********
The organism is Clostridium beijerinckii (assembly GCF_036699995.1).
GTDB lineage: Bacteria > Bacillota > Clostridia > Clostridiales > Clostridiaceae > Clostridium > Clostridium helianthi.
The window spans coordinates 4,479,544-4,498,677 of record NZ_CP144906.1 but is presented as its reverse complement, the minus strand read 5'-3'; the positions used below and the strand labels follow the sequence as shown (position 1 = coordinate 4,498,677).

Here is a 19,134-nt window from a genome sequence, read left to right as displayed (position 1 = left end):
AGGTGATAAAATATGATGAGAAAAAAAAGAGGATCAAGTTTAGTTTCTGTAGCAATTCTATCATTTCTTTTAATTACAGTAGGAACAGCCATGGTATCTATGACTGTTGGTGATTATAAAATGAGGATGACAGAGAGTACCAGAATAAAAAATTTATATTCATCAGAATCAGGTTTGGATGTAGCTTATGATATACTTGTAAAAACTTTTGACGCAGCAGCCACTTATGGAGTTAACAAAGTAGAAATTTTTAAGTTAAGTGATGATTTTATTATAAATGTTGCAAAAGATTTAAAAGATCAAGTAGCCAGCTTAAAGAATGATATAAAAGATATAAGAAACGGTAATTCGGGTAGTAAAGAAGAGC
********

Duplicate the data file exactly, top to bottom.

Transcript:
The organism is Clostridium beijerinckii (assembly GCF_036699995.1).
GTDB lineage: Bacteria > Bacillota > Clostridia > Clostridiales > Clostridiaceae > Clostridium > Clostridium helianthi.
The window spans coordinates 4,479,544-4,498,677 of record NZ_CP144906.1 but is presented as its reverse complement, the minus strand read 5'-3'; the positions used below and the strand labels follow the sequence as shown (position 1 = coordinate 4,498,677).

Here is a 19,134-nt window from a genome sequence, read left to right as displayed (position 1 = left end):
AGGTGATAAAATATGATGAGAAAAAAAAGAGGATCAAGTTTAGTTTCTGTAGCAATTCTATCATTTCTTTTAATTACAGTAGGAACAGCCATGGTATCTATGACTGTTGGTGATTATAAAATGAGGATGACAGAGAGTACCAGAATAAAAAATTTATATTCATCAGAATCAGGTTTGGATGTAGCTTATGATATACTTGTAAAAACTTTTGACGCAGCAGCCACTTATGGAGTTAACAAAGTAGAAATTTTTAAGTTAAGTGATGATTTTATTATAAATGTTGCAAAAGATTTAAAAGATCAAGTAGCCAGCTTAAAGAATGATATAAAAGATATAAGAAACGGTAATTCGGGTAGTAAAGAAGAGC